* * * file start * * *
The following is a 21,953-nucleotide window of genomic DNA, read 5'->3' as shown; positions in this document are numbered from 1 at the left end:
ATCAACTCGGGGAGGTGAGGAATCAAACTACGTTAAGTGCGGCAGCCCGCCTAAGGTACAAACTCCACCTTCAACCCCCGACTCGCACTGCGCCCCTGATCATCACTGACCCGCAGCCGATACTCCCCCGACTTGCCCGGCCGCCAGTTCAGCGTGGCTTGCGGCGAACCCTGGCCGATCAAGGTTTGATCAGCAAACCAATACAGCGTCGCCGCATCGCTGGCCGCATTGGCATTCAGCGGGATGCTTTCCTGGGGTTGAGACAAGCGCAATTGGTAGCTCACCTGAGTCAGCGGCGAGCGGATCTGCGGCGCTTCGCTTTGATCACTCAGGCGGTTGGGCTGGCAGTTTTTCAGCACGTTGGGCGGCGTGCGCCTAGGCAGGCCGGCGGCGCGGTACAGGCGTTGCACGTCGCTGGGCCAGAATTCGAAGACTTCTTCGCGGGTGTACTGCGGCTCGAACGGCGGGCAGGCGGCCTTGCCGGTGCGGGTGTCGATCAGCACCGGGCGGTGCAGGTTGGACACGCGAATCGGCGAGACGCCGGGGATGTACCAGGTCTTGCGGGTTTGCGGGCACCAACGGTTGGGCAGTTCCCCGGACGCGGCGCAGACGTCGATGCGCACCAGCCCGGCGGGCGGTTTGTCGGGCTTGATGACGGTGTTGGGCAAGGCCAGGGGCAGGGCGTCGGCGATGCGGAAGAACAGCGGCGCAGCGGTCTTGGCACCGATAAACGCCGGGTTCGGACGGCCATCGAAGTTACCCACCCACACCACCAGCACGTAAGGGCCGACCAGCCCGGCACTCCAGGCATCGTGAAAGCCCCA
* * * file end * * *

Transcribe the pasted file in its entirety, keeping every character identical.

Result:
The following is a 21,953-nucleotide window of genomic DNA, read 5'->3' as shown; positions in this document are numbered from 1 at the left end:
ATCAACTCGGGGAGGTGAGGAATCAAACTACGTTAAGTGCGGCAGCCCGCCTAAGGTACAAACTCCACCTTCAACCCCCGACTCGCACTGCGCCCCTGATCATCACTGACCCGCAGCCGATACTCCCCCGACTTGCCCGGCCGCCAGTTCAGCGTGGCTTGCGGCGAACCCTGGCCGATCAAGGTTTGATCAGCAAACCAATACAGCGTCGCCGCATCGCTGGCCGCATTGGCATTCAGCGGGATGCTTTCCTGGGGTTGAGACAAGCGCAATTGGTAGCTCACCTGAGTCAGCGGCGAGCGGATCTGCGGCGCTTCGCTTTGATCACTCAGGCGGTTGGGCTGGCAGTTTTTCAGCACGTTGGGCGGCGTGCGCCTAGGCAGGCCGGCGGCGCGGTACAGGCGTTGCACGTCGCTGGGCCAGAATTCGAAGACTTCTTCGCGGGTGTACTGCGGCTCGAACGGCGGGCAGGCGGCCTTGCCGGTGCGGGTGTCGATCAGCACCGGGCGGTGCAGGTTGGACACGCGAATCGGCGAGACGCCGGGGATGTACCAGGTCTTGCGGGTTTGCGGGCACCAACGGTTGGGCAGTTCCCCGGACGCGGCGCAGACGTCGATGCGCACCAGCCCGGCGGGCGGTTTGTCGGGCTTGATGACGGTGTTGGGCAAGGCCAGGGGCAGGGCGTCGGCGATGCGGAAGAACAGCGGCGCAGCGGTCTTGGCACCGATAAACGCCGGGTTCGGACGGCCATCGAAGTTACCCACCCACACCACCAGCACGTAAGGGCCGACCAGCCCGGCACTCCAGGCATCGTGAAAGCCCCA